At one point someone suggested I visit a Christian counselor. I was open to doing almost anything. I visited this man, who I highly respect very much to this day. He gave me much helpful insight into my depression, he loved Jesus deeply, and was a student of the bible. He was very encouraging and every time I met with him; I felt my soul being ministered to. He would always encourage me to sing to the Lord and said things like, “If you truly were a reprobate, why did you care so much about being one?” He echoed the words that was previously spoken to me by a woman who was walking away from the faith a year before. This woman said “You must be one of the elect, otherwise you wouldn’t care so much.” The only problem I had with my counseling brother’s counsel was he seemed to strongly be opposed to any treatment that included medication; which is the same impression I got from most Christians when this topic of treatment came up. Most of them seemed to be saying that I should read scripture, stay in fellowship, pray, repent, and sing to the Lord. None of these means of grace put any dents in the darkness I felt. In fact, I grew angry that other Christians seemed to be enjoying the Lord and not me. I became even more frustrated because I couldn’t pinpoint a blatant sin that I was committing and of which I was not repenting of. I just couldn’t understand why a loving being like Jesus would have me suffer so much and providing fewer and fewer intervals of relief for me. Why would He surround me with so many people who didn’t seem to fully understand my plight?

Months after these appointments, I recall the morning where I clearly wanted to die the most. I had reached the end. This was the day, had I not got help, would have resulted in the path of me planning to kill myself. Before depression, I used to gain great joy from working with children. I had worked with them most of my life up to this point. In this state, the job was excruciatingly mundane as the thoughts of God not loving me kept coming, the worse yet. Now, there was no measure of gratitude in my journal that could curb this darkness. No smile or laughter of children could make me the slightest bit happy. No pain of a child could draw any empathy from me. The light was completely gone. It had mostly been almost gone, now it was completely gone. I felt death in my heart as I poured my morning coffee. I didn’t know how I planned on killing myself, but I was tired of fighting. It’s not that I desired suicide with a sick type of joy. I simply wanted to escape the hell of the existence I was living in. It did not concern me how anyone felt about me anymore. It was all about me and how to end this pain that no one seemed to be able to fix. In essence, it seemed like I failed myself and everyone else failed me too, including God. I didn’t even care about Hell on the other side. I just wanted to die. The thought of loathing the sight of child was enough to know I was coming to the end of my life, at least, it felt that way. I was in the kitchen that morning, getting ready to go into work, and my sister must have seen death in my face, which reflected perfectly, what was in my heart. I recall her saying, “Carl. It’s time that you get help.” I had fought taking medications for too long. It was now time. I was holding out hope that maybe medications would help. If the medications didn’t help, I thought I would end up being back at this suicidal moment in short order. It was then that I made an appointment to see a psychiatrist, and shortly after, was being prescribed two medications to help with mood and sleep.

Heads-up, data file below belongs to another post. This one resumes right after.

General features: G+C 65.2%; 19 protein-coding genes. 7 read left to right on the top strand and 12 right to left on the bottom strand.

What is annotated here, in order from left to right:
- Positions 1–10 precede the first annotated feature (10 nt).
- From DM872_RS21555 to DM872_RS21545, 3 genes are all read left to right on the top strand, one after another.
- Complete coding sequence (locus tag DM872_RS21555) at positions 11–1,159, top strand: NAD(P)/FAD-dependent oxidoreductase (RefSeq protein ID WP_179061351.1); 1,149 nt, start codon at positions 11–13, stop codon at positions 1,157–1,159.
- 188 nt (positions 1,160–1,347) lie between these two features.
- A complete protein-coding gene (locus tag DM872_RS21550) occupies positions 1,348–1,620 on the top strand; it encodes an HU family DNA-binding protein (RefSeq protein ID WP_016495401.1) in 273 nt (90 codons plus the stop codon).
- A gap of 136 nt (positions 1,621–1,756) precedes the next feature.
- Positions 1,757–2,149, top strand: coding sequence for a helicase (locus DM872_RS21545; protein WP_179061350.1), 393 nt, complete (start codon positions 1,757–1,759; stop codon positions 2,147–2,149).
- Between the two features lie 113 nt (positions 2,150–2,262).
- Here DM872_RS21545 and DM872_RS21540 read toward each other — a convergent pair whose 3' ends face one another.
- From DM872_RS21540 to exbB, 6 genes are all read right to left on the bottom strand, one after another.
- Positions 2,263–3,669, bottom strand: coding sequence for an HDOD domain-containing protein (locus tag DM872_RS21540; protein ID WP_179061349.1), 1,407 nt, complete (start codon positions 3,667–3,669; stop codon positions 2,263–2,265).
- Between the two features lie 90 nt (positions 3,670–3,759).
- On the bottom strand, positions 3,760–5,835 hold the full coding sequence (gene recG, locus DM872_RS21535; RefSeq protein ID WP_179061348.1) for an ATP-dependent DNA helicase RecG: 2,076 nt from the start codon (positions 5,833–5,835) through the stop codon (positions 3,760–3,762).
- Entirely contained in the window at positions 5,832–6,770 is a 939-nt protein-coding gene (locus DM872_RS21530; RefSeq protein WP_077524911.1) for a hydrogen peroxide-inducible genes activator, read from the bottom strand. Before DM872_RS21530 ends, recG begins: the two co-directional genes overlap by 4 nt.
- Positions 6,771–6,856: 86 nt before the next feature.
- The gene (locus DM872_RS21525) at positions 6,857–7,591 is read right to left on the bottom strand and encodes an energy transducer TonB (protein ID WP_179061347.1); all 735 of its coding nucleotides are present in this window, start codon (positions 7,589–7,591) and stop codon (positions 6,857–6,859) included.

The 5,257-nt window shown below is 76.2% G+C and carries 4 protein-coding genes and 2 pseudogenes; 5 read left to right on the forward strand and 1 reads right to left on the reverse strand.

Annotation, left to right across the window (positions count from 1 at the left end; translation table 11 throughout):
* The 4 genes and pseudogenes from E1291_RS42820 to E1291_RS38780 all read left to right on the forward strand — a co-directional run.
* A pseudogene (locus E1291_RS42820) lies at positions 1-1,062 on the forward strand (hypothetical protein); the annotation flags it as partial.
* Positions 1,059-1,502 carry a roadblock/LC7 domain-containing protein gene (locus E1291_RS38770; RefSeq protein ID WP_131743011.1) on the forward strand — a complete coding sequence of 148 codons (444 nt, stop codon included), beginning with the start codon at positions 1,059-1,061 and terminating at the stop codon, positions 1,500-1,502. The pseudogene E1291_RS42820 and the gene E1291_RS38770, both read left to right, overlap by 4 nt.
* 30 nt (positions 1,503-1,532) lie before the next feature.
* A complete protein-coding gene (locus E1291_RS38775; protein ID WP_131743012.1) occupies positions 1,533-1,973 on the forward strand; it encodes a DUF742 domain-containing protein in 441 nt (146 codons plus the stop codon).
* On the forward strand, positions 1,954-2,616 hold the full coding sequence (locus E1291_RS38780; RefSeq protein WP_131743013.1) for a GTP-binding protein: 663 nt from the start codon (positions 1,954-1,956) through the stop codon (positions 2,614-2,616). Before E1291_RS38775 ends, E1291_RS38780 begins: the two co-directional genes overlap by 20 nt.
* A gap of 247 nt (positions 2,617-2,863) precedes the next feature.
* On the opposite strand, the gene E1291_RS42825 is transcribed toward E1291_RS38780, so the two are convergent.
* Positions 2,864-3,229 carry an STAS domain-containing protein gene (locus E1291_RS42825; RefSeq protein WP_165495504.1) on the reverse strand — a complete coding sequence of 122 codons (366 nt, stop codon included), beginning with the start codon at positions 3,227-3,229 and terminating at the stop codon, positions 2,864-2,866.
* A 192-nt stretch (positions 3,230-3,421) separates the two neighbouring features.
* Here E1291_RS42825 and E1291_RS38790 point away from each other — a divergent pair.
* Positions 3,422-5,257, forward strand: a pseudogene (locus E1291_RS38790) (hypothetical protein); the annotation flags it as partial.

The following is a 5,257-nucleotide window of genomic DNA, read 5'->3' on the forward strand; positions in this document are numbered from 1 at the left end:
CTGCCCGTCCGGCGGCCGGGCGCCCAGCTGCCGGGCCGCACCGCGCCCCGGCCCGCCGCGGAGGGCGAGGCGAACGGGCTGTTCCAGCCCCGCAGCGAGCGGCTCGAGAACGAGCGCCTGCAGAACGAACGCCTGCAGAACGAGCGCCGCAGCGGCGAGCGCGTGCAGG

I hope you enjoyed this 4-part series on my experience with depression. I hope more than anything it encourages people with depression to know that they are not alone in this struggle. I hope it encourages people with depression to share their struggles and be vulnerable and open with the people that love them. If you have depression and are finding that natural means are not helping depression, please consider talking with a counselor, a doctor, and exploring the potential of trying medications, even if it’s just to get your head above water. My purpose in writing these blog entries were to give people who have never experienced depression an up-close look at what it is like. Hopefully, these same people can be more empathetic toward those, and advocate for those, who have depression. Thank you for reading and may the Lord be with you.

Click here to listen to podcast episode: Why am I so depressed?



Carl Binger LMHC